- Since October 2013, Hope House has joined with other domestic violence programs around the state by implementing the Lantern Project. For our part in this statewide project, we added to the lamppost in front of Hope House a purple wreath. We will turn on the light for a week every time there is a death related to domestic violence in Wisconsin. We will post information online about the person(s) that was killed. If you drive by our building and see our lamppost on, please reflect on the deadly impact that domestic violence has on our communities.
A man who Milwaukee police say was armed with a gun when officers shot and killed him was not legally allowed to have a firearm, court records show.
The 48-year-old man drew a gun during a traffic stop on the city's near south side, Police Chief Alfonso Morales said Monday evening at a news conference shortly after the shooting.
The man was wanted on a warrant in a felony domestic abuse case and probation violations. He had fled from officers earlier in the day, Morales said.
The shooting involved uniformed officers, Morales said, meaning they likely were equipped with body cameras, but police officials have not said if the shooting was recorded on body camera footage or by a squad car dash camera.
The Police Department also has not said how many shots were fired and has not publicly identified the man who was killed or the two officers involved, other than to provide the officers' ages and years of service.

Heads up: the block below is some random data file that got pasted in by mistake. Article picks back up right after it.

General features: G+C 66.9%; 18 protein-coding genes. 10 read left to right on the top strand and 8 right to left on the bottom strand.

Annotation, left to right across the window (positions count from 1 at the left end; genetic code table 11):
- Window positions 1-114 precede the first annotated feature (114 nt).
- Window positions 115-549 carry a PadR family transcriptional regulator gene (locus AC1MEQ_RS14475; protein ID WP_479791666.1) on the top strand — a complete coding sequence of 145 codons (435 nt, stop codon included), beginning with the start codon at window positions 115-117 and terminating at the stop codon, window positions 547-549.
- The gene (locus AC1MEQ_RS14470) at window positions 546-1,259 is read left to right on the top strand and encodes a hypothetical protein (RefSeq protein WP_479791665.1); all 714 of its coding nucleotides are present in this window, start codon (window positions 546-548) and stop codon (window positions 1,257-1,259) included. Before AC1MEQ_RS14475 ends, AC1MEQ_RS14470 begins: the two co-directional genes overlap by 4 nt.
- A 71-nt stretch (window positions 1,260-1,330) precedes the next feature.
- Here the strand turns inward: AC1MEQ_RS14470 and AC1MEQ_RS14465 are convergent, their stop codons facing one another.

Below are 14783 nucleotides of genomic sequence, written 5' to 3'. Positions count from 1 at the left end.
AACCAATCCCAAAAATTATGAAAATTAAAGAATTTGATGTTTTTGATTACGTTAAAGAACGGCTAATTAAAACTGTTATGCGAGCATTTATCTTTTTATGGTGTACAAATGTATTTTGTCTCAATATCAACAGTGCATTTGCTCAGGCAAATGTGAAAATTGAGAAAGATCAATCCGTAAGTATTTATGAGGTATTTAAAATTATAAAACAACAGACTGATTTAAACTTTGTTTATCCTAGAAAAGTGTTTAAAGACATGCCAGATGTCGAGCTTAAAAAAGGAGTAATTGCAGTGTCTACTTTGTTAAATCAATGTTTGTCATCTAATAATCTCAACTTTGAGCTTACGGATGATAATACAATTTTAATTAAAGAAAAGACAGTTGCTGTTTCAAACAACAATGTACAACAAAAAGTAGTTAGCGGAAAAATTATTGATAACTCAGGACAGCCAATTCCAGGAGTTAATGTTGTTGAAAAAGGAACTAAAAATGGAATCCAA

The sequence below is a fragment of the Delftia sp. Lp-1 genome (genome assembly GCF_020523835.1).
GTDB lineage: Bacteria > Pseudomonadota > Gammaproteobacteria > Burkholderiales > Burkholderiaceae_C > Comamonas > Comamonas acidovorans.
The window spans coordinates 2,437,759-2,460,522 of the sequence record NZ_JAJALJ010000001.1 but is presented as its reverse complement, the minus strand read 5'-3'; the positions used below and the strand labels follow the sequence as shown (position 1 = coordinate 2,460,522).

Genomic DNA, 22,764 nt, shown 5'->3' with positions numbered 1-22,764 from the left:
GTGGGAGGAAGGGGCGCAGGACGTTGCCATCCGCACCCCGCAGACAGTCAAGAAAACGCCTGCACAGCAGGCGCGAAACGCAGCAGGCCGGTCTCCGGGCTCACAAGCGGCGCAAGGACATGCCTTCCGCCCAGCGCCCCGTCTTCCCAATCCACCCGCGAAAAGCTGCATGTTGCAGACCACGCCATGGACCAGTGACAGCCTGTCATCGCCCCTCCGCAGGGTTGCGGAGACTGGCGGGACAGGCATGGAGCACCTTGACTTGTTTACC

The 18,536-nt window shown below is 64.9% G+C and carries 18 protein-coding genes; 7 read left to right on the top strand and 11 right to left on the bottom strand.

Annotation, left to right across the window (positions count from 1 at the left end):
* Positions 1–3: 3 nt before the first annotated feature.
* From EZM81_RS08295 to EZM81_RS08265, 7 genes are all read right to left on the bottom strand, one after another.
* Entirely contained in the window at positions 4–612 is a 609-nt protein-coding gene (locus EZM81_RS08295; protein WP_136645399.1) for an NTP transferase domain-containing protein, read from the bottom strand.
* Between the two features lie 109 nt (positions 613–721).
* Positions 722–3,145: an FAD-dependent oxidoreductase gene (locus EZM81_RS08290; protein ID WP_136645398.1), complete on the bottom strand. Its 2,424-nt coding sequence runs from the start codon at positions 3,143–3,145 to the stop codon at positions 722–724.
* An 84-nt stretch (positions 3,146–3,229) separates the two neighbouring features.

As of Tuesday afternoon, the department had declined to release further information surrounding the shooting.
The shooting is being investigated by the Milwaukee Area Investigative Team, in accordance with state law that requires outside investigators to lead probes of fatal police shootings.
The man who was shot and killed was identified as Mario A. Hobson, a source told the Journal Sentinel.
His daughter told WISN-TV that Hobson had a history of suicidal thoughts and mental health problems. She could not be reached for further comment Tuesday.
It's unclear if Hobson sought mental health treatment based on court records available Tuesday. The records show Hobson's attorneys in his prior court cases did not raise his mental health or competency during those proceedings.
Marion Hobson was fatally shot by police in a traffic stop on Monday. Police said Hobson pulled a gun during the traffic stop
A warrant was issued for Hobson's arrest on July 29 when he was charged with felony battery, according to online court records.
According to the criminal complaint, Hobson approached his ex-wife July 21 while she was walking with friends in the 2300 block of North King Drive. Hobson pulled up to her in his car and grabbed both of her arms. He punched her in the head twice and grabbed her by the neck, leaving scratch marks.
In June 2017, he was convicted of misdemeanor disorderly conduct with a domestic violence modifier.
According to the complaint, Hobson and his then-wife got into an argument while driving. She ran from the vehicle and he chased her. Hobson's wife was asking for help from a car passing by when Hobson pulled up, pointed a gun at the car and said, "You (expletive) better keep going."
When Hobson's wife heard tires squeal and saw Hobson's car driving toward her, she pulled out a gun and fired two shots at the vehicle, the complaint says.
Hobson was convicted in 2005 of felony possession of cocaine with intent to deliver, making it illegal for him to have a gun.